"The U.S. Presidential election was the most significant event of the year and the most important paradigm shift since the financial crisis," Loeb wrote in the investor letter Wednesday. "Starting the morning after the election, we took immediate steps to reorganize the portfolio around investments that we believe will benefit from Trump's stated policy objectives."
Similar to billionaire investor Stan Druckenmiller, Loeb is optimistic on the U.S. economy under Trump.
"In the immediate term, we believe we will see an acceleration of economic growth at home. Electing a President who is seen as pro‐business (ignoring his protectionist views on global trade) has awakened animal spirits," he added.
To take advantage of Trump's agenda, Loeb increased his fund's financials exposure to 11.8 percent one month after the election, compared with its 4.4 percent exposure on Nov. 8.
"These [exposure] figures actually understate the magnitude of the shift, however, as we reallocated half our initial holdings from high multiple, FCF businesses in Payments, Ratings, and P&C (which traditionally outperform during periods of deflation), to more traditional reflationary exposures in Banks, Brokers, and, geographically, in Japan," he wrote. "Our conviction has only increased since we first initiated these investments; we have added exposure to each of the names in 2017."
Loeb cited positive tail winds for bank equities such as rising interest rates, increased fixed income and currency trading revenue, and the "operating leverage" inherent in financial companies. He said his bank stocks are valued at less than 10 times earnings and will be able to expand earnings per share at a "high-teens" percent growth rate going forward.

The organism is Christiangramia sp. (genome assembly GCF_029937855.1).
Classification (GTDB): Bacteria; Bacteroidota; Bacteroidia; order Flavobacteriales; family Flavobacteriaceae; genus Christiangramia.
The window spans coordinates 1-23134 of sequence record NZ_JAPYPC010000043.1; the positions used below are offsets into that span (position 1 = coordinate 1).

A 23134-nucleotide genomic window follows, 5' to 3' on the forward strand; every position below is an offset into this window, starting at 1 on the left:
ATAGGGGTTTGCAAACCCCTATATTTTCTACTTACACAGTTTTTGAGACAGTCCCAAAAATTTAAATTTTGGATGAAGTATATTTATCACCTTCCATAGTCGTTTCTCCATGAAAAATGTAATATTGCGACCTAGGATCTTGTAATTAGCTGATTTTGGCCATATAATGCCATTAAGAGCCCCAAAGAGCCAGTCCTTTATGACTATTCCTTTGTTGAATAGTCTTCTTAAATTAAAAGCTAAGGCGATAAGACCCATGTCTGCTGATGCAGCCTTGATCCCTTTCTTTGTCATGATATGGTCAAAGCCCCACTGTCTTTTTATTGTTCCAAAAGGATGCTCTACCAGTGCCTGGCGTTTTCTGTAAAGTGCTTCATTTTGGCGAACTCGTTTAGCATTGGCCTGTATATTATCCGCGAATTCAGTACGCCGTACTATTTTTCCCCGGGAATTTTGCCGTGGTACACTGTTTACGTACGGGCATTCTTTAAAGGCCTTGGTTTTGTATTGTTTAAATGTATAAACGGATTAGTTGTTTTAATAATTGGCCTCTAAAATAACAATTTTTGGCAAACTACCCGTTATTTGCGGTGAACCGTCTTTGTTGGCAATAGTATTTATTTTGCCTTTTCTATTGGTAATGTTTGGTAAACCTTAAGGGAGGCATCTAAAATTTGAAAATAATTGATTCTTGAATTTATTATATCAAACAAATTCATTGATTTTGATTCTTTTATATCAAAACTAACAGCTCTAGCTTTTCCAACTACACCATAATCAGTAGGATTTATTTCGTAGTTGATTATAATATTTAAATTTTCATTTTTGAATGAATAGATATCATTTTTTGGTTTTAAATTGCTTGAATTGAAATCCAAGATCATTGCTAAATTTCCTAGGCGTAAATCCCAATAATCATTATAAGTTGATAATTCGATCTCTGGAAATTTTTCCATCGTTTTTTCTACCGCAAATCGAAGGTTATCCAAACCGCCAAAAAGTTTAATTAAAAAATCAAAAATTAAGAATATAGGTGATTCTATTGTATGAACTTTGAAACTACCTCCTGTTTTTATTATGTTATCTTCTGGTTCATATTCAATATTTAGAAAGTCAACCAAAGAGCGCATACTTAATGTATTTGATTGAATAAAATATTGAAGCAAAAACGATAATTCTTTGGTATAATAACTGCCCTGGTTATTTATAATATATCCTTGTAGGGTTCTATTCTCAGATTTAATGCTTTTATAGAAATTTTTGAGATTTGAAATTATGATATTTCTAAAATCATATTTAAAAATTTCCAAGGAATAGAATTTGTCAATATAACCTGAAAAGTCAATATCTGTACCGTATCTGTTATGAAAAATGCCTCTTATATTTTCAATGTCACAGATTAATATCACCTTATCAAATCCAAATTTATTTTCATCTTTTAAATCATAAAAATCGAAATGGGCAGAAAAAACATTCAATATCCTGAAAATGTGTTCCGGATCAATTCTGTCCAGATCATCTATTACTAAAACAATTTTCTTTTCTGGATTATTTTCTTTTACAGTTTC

The hedge fund manager also discussed his Trump economic agenda expectations:
"Trump's election has accelerated the end of QE. The baton is now passing from the Fed to the Treasury, which will provide fiscal stimulus via comprehensive tax reform and infrastructure spending. We expect a significant reduction of corporate and individual taxes, the elimination of the interest rate deduction, and the removal of the deductibility of state and local income taxes from federal returns. To stimulate investment, we see an immediate deduction for capital spending and a dramatic pullback in government bureaucracy, red tape, and regulation."
Loeb's hedge fund Third Point Offshore was down 1.1 percent in the fourth quarter, bringing its performance for 2016 to 6.1 percent compared with the S&P 500's 12 percent return, according to the investor letter. From inception in December 1996 to the end of 2016 the fund generated annual net returns of 15.7 percent.
In regard to Loeb's investment strategy, Third Point materials describe its philosophy as "event-driven, value-oriented," with an "emphasis on special situation equities." The firm "seeks to identify situations where we anticipate a catalyst will unlock value."